October is really such a stereotypical month. Suddenly all the restaurants are doing some version of Oktoberfest, even if they have no culinary ties to anything German. It’s like all the farms in Dutchess County suddenly having hay rides and pick-your-own pumpkins. A friend from California and I were at Artisanal the other night and shared an charcuterie plate that was part of an Oktoberfest special. Then my husband and I were invited to a sausage and beer festival kick-off sponsored by the Tour de France restaurants. It was fun to be able to taste all kinds of different, mostly homemade, sausages, and I guess if you like beer, to have the beer pairings that went with them. There were seven different types of sausages, ranging from seafood to duck and fois gras. My favorite was the venison sausage from Nice Martin and Marseilles, over polenta with a currant sauce. The tartness of the currants, against the smoothness of the polenta, and the slight gaminess of the venison was great. Now we have to go to Nice Martin for lunch, Andy D’Amico is serving mussels with chorizo and pepper-dews, sounds pretty good to me.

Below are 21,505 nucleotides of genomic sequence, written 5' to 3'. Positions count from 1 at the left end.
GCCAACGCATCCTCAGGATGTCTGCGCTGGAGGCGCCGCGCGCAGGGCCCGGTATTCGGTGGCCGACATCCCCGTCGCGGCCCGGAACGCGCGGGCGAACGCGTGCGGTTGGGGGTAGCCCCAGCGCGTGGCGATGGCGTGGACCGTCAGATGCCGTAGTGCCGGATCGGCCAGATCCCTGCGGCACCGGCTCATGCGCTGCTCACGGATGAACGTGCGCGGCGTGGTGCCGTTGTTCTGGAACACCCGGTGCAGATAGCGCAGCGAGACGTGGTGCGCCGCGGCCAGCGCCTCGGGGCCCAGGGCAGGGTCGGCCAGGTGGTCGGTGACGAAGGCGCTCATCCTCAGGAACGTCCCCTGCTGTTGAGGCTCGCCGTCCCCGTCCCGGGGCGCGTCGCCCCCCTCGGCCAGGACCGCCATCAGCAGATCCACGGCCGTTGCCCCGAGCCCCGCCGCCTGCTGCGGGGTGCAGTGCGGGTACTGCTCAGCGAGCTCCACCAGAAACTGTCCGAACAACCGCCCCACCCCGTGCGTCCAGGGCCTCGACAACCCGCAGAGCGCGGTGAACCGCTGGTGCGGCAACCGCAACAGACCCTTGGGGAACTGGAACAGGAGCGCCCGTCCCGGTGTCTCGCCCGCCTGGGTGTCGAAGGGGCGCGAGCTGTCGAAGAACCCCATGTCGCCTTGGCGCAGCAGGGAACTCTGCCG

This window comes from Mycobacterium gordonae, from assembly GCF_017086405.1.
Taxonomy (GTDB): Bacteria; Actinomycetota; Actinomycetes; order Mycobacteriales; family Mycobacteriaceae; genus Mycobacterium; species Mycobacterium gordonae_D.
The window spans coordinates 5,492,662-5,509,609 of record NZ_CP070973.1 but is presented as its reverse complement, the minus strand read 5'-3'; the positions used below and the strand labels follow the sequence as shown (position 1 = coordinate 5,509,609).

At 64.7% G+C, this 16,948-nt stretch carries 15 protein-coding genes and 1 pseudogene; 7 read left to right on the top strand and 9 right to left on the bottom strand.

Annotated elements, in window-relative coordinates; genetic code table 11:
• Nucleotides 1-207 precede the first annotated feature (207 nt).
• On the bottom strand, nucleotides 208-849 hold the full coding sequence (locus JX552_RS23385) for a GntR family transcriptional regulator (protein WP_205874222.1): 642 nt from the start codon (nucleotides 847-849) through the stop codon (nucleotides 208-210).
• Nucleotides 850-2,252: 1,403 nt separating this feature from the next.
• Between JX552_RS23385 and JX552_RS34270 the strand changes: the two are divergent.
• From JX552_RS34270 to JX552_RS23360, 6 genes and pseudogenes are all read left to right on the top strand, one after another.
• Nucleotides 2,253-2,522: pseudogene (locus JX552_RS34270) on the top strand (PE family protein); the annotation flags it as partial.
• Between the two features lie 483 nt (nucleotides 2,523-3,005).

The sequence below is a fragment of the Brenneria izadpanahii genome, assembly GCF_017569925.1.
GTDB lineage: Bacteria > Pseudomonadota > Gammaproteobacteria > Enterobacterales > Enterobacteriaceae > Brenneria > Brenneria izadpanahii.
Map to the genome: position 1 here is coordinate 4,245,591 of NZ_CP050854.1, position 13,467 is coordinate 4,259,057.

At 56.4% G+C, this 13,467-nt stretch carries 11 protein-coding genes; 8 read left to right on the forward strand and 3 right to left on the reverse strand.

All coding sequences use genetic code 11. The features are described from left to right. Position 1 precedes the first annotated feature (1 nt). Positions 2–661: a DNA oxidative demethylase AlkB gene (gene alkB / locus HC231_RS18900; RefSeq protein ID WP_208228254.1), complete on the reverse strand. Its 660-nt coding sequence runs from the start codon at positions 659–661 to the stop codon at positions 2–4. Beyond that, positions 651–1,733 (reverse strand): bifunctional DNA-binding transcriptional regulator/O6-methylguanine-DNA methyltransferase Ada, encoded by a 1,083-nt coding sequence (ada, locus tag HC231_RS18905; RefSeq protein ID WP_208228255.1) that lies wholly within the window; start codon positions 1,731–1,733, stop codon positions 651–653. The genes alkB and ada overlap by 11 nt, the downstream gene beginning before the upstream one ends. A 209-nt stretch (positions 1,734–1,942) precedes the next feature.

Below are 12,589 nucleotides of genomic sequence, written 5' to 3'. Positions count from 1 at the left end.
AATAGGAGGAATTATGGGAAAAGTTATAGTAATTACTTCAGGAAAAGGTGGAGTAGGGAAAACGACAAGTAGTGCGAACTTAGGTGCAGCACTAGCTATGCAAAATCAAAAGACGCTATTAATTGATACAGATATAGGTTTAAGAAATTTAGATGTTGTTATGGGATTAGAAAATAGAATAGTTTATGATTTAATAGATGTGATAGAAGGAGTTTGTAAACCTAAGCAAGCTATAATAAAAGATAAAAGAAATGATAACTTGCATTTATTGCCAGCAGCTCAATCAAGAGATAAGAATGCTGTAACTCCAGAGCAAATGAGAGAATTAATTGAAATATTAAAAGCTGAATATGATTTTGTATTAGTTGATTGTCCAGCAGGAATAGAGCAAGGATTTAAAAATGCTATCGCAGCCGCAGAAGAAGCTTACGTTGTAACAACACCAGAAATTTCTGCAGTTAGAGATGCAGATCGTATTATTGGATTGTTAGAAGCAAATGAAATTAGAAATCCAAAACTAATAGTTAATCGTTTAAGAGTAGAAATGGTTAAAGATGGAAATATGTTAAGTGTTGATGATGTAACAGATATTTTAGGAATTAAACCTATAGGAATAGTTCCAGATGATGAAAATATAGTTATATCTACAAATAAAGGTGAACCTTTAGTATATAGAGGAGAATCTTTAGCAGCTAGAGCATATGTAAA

There was also a very nice seafood sausage from Cafe D’Alsace, and my second favorite, the lamb sausage from L’Express with white beans. A traditional garlic sausage served over a warm lentil salad, a chicken boudin, and a delicious apple and blood sausage chausson (turnover to most people). Surprisingly, the most disappointing one was the one I thought would be the best, the duck and fois gras. Never got a sense of either the duck or the fois gras. Too bad.
And picking up the sausage banner, this week’s New York Times Magazine with an interesting recipe for chorizo. Hmmm, maybe it’s time to buy some casings, and get the Kitchen Aid out with the sausage making equipment. What do you think?
Don’t forget to check out this week’s Blogging Boomers Carnival. Lots of interesting ideas this week.